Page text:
- Improved client relations – A DMS helps businesses be more responsive to clients (faster communications), which improves the overall quality of service by ensuring the right people have quick access to relevant documents.
What to consider when deploying a DMS
Transitioning from a predominantly paper-based documentation system to one that achieves the full benefits of digital document management can be challenging. Although a DMS’s advantages are clear, many companies hesitate to adopt one because of the perceived complexity.
Here’s what you should consider in order to achieve an orderly and efficient DMS deployment:
Encryption – This should be strong enough to withstand malicious individuals’ attempts to brute-force crack into a system, which involves attempting to guess every possible combination of the encryption’s mathematical key. To ensure the confidentiality of data, DMS should offer the Advanced Encryption Standard (AES) with a minimum key length of 128 bits.
Access Control – Of the numerous types of access control models, the most common is role-based. This enables a central system administrator to allow/disallow individuals to access full or partial information based on their roles and purpose. This is probably the most efficient type of access control to implement.
Authentication (for data confidentiality) – Single factor authentication is robust and remains one of the easiest and most affordable authentication schemes. However, it can be made more secure by implementing two-factor authentication. This requires users to authenticate themselves by providing something they know (e.g. a password) in addition to something they possess, such as a time-sensitive code sent to their mobile telephone. A DMS supporting this therefore provides stronger protection.
Authentication (for data integrity) – Some DMSs support digital signatures for both the transmission of data, and the facilitation of authentic electronic signatures. This feature adds a layer of security to a business process that can significantly improve the efficiency of a common task.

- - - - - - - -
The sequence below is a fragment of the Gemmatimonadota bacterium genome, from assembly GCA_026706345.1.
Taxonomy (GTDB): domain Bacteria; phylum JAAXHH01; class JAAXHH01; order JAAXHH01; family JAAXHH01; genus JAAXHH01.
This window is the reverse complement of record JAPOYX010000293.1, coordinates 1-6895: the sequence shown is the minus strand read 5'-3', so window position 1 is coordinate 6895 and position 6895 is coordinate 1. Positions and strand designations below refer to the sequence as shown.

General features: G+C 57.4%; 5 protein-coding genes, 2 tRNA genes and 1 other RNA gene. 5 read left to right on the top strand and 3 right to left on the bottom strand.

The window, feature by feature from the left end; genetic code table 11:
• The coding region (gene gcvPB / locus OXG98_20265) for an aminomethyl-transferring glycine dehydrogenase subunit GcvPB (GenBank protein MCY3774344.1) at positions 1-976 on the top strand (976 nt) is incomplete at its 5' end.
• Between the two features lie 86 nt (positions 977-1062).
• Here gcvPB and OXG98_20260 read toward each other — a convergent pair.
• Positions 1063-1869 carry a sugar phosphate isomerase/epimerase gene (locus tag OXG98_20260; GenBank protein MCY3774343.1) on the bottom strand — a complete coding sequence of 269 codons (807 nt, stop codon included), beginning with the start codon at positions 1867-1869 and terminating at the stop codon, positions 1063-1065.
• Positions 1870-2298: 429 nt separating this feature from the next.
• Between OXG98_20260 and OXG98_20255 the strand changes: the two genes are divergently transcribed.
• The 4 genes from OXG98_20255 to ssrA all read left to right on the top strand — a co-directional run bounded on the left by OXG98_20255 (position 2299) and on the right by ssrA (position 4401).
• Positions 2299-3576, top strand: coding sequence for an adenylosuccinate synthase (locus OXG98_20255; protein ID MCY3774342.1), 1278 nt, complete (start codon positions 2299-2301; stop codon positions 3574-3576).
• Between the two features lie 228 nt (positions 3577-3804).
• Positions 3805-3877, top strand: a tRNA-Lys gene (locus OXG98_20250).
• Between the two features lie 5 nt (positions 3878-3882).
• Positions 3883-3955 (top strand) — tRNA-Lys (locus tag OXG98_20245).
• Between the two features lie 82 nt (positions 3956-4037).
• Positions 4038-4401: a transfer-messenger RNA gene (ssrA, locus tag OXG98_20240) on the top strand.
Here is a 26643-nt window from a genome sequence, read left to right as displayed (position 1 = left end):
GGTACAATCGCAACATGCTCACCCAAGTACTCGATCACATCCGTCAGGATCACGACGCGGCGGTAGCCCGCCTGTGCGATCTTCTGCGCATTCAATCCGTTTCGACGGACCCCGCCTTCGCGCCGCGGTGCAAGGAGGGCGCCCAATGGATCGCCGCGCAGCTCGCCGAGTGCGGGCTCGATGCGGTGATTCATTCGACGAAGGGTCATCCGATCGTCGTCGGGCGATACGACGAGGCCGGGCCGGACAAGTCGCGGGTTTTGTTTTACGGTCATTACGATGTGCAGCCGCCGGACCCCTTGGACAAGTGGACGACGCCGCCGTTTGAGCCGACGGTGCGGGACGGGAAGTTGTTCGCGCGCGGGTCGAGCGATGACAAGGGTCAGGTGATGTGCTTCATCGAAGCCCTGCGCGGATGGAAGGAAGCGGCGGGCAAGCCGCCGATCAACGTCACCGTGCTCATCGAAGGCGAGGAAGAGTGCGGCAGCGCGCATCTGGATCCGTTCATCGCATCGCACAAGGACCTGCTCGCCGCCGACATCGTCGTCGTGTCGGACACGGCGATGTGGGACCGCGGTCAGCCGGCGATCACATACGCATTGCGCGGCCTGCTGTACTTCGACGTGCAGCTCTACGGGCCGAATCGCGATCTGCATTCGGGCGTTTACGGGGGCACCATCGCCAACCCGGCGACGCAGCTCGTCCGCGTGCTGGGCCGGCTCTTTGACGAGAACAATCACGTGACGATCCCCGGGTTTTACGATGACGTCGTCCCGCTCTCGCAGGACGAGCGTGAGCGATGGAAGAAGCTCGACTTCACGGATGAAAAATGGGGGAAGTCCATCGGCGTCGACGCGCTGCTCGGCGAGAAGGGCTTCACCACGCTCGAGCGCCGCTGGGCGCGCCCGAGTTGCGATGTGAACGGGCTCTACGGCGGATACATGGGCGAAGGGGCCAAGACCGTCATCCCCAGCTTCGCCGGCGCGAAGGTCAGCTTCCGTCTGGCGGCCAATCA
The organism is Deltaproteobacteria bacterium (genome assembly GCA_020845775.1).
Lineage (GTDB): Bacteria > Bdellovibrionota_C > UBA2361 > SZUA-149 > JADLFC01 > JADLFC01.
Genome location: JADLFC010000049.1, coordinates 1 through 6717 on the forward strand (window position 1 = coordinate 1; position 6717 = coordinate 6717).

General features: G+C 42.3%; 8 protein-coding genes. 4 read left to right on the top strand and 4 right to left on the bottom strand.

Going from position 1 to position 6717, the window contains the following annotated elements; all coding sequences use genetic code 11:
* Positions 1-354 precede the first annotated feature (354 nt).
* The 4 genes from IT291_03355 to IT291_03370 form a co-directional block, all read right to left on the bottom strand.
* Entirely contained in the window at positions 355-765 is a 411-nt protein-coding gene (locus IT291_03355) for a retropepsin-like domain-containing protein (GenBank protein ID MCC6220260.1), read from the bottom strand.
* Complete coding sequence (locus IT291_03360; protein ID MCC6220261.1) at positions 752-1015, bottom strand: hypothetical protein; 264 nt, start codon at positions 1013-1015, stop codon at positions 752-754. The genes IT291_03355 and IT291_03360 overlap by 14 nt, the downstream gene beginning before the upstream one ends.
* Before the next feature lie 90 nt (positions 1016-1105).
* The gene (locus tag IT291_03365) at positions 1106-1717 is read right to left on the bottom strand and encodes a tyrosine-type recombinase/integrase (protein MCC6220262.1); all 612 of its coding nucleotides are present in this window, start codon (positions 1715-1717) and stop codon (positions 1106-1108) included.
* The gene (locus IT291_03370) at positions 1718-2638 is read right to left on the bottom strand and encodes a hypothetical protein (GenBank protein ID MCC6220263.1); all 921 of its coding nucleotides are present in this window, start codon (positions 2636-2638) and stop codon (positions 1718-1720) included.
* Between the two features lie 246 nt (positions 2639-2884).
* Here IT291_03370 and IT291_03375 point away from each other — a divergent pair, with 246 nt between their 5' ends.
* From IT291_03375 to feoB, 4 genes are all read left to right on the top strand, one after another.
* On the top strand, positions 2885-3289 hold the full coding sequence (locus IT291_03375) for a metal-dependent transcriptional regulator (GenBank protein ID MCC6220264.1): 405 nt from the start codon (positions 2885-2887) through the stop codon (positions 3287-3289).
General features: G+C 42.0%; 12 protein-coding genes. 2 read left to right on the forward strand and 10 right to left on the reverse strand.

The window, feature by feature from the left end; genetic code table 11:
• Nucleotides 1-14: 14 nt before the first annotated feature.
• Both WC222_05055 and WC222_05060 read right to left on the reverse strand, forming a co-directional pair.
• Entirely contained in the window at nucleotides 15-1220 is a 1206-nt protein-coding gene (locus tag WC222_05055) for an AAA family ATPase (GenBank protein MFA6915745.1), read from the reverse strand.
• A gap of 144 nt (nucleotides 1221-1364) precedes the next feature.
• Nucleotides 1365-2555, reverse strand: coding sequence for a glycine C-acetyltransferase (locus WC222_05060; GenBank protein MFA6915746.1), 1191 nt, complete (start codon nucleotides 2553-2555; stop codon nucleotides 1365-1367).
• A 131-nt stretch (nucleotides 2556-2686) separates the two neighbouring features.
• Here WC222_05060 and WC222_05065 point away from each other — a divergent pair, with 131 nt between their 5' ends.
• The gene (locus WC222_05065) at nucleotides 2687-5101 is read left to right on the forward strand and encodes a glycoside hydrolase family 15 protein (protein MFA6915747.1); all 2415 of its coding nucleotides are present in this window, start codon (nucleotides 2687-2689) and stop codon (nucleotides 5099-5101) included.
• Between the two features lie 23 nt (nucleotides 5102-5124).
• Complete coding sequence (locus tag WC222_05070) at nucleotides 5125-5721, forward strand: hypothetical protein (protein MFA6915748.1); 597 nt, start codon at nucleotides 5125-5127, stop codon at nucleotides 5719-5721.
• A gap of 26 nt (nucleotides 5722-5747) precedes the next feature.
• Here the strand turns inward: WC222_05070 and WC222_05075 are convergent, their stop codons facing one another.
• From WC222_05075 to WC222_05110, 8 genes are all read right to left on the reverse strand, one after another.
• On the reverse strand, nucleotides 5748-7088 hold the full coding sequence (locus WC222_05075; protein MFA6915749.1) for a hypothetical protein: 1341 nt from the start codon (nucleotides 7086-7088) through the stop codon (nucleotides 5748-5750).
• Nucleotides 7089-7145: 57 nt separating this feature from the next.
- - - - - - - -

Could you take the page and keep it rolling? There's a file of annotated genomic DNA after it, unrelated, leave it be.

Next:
On-site versus cloud backup – This continues to be one of the hottest topics of debate in the security community: is data safer when stored on site or in the cloud? The truth is, each has its inherent advantages and disadvantages, and effectiveness depends on the security model. Selecting a DMS that offers both options is wise. After all, businesses change, and requirements evolve.
Audit support – A DMS should provide adequate audit support features. Examples include audit tracking, which logs every modification to files made by users or the system; and document retention, which allows users to set an expiration date for storing files. Such features can reduce manual processes.
Hardware (scanner) – All of the features above apply to the software piece of the DMS. But hardware, particularly the scanner, is an equally important aspect. In evaluating scanners, consider the speed and quality of scanning, as well as its reliability and how easily it integrates with the DMS software.
The three-step DMS integration plan
Now you’ve seen what to consider when deploying a DMS, the next step is its integration – and making it as successful as possible. Here are our three steps to ensuring that transitioning from a paper-based environment to a digital one is as smooth as possible:
- Think holistically about the business environment during planning – DMS is primarily a technological solution, but people and processes impact its implementation. Consider how the deployment of a DMS will affect existing processes and how it will impact staff roles and responsibilities. Organisations that evaluate their environments holistically, taking time to document the current state (without a DMS) versus the future state (with a DMS) operations, are more likely to select an optimal DMS and achieve specific goals following its deployment. Take care to also think about where data is ingested by your business, and plan your integration around these key areas.